I’ve been in Second Life since 2005, when there were about 66,000 people using this rather new virtual world environment.  And I might have been there sooner but I was an alpha tester on There.com and wasn’t much impressed with There, and SL seemed like a copycat, with their beaches and California dreaming.

And I stuck with SL for a lot of years.  I met a wild and crazy artist/magician in Boston who was involved in SL, fell in love, started a business, got him on America’s Got Talent, created some tech that could fundamentally change how we see the world and treat trauma victims, and had a lot of fun (oh, and during a lot of this, also, did work that contributed to catalyzing the Arab Spring movements and some other stuff, including getting very ill, and having to do a lot of this work while working through various stages of being disabled… I’m a very stubborn woman, have I mentioned this?).

Through a great deal of this, Linden Labs, the creators of Second Life, have pulled some amazing missteps with the Second Life community, and I’ve generally been an advocate of sticking around for the long haul — obviously.  But this week, my partner and I packed our bags and pulled out.

Let me repeat that, and you should click through.

We PACKED OUT.

In an environment of user-created content, Linden Labs committed the cardinal sin.  They laid claim to perpetual rights to resell anything in their asset server.  And then, they reassured everyone that they shouldn’t worry, just bend over, because we’re all good friends and they would never do anything bad to us.

Friends, this is legal language in a TOS, not community affairs.  Linden Labs could go tits up bankrupt tomorrow.  They could be talking mergers and acquisitions.  And if they do that TOS says that the new benevolent overlords — be it a new company, a court, an auction house, or a dozen companies who don’t want to track a million user accounts down — whoever the next folks are who you don’t know and don’t care who you are?  You will never be able to track them down and defend your copyright to them, because all they will know is that the TOS says that whatever is in that asset server and isn’t clearly completely distinctly marked?  They own outright.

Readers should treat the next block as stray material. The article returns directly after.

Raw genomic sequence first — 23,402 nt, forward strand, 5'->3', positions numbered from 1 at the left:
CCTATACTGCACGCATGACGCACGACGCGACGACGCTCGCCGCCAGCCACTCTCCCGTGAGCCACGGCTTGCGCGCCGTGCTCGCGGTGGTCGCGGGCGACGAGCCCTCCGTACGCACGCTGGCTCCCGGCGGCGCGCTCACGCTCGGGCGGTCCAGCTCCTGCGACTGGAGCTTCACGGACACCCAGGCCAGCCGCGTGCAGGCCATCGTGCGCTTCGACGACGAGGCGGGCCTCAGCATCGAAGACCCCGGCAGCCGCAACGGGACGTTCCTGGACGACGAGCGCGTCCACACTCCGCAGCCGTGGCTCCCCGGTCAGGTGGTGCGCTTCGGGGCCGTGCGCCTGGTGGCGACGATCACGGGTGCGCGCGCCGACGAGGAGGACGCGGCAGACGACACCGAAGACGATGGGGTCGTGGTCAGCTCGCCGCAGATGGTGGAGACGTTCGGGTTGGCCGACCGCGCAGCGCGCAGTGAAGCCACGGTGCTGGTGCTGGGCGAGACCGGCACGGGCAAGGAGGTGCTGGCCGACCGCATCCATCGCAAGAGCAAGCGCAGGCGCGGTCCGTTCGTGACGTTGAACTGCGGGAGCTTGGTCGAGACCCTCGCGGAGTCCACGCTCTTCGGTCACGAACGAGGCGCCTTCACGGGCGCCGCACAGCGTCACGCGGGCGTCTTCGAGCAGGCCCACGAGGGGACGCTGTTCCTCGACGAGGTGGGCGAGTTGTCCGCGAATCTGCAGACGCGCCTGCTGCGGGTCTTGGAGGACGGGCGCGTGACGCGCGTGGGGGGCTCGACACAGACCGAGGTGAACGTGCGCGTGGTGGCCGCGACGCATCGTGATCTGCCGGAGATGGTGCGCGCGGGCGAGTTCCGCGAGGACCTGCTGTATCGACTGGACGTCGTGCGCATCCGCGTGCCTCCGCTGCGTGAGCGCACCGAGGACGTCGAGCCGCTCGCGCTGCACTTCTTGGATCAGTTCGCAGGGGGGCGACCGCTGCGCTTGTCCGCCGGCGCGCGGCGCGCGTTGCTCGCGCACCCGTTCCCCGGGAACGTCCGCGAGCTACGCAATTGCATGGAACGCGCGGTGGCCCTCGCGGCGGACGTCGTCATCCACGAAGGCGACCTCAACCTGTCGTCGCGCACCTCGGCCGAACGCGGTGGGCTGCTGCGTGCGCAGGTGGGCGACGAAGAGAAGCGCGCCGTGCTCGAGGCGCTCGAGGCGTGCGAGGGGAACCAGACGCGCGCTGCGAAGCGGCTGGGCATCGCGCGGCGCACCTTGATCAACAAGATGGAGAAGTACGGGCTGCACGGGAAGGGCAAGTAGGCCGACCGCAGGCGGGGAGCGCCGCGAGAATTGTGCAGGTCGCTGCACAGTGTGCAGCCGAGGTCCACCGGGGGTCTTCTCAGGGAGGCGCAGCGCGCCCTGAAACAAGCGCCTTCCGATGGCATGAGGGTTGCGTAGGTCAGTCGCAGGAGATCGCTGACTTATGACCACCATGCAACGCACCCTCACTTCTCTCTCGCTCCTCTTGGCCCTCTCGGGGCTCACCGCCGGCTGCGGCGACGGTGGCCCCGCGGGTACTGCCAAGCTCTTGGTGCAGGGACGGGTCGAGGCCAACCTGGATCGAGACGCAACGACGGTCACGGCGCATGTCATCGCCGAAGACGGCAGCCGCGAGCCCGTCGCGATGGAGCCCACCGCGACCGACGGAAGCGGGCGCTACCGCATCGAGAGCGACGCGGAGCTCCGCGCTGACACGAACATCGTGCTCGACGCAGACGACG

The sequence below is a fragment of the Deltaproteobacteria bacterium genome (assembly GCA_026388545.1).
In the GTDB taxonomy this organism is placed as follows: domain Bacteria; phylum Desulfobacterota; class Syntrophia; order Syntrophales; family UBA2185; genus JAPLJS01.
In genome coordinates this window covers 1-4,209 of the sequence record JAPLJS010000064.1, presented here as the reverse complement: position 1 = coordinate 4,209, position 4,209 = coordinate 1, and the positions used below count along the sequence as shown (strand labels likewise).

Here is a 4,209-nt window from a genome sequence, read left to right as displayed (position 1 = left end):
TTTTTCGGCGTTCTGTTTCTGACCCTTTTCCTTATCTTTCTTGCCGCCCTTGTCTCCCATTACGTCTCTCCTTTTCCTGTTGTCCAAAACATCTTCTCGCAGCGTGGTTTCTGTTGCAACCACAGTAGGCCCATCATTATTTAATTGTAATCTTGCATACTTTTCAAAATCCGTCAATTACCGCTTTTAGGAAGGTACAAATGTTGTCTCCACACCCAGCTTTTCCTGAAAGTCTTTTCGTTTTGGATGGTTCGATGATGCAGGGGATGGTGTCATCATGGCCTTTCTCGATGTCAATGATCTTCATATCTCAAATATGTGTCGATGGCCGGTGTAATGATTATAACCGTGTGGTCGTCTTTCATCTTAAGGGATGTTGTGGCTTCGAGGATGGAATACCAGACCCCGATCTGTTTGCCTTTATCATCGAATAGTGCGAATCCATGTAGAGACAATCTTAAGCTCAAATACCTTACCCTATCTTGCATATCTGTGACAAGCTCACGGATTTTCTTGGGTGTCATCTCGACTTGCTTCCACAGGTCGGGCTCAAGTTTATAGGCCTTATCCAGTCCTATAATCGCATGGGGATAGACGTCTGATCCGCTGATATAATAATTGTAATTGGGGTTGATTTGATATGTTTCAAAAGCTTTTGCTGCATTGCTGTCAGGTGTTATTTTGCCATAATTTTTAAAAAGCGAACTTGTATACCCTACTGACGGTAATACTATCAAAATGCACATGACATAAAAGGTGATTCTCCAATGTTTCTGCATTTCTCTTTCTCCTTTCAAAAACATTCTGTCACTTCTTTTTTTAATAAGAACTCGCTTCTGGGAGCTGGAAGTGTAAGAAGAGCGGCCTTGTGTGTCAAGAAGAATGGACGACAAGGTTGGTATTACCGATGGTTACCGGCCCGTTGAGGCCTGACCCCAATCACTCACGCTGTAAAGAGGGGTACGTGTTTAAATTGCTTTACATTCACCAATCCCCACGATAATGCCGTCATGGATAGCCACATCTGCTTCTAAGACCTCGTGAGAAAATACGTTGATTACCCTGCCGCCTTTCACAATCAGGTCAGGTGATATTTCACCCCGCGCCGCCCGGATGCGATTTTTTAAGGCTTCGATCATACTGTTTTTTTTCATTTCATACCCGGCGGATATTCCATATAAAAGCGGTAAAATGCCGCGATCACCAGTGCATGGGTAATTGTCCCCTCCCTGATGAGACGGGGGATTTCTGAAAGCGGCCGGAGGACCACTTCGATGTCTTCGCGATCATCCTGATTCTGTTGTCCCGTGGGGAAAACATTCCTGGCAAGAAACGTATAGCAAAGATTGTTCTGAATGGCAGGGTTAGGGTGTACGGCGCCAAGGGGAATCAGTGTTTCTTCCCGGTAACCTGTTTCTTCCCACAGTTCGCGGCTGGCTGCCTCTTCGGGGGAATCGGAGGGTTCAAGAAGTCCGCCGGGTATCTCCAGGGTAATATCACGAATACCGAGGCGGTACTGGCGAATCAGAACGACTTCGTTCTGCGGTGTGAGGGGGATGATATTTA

There’s a thing called a “limited license” and the new TOS isn’t it.  LL could have put it in, and they didn’t.  So, if they didn’t, maybe they were lazy (“we wanted the same TOS across all our properties” is what they told Hamlet at NWN — like they would have used the same policies for a trucking company and an airline I suppose?), or (good transition) stupid, or malicious.

They’ve spent enough time on damage control, you might think that lazy was off the table.  They could have rewritten the TOS for SL already and saved themselves some grief by now.  So are they dumb, or pulling something?

Doesn’t matter.  Unless they change it, it’s time to leave.

So we are blacking out our sim in SL and leaving just a notecard giver with the essay I wrote on G+ in it, and encouraging others to black out their presences until or unless the TOS gets pulled back to pre-August conditions.  Because this used to be our world, our imagination.  And if it gets this rough, the only power we have left is to pick up our cubes, and go home.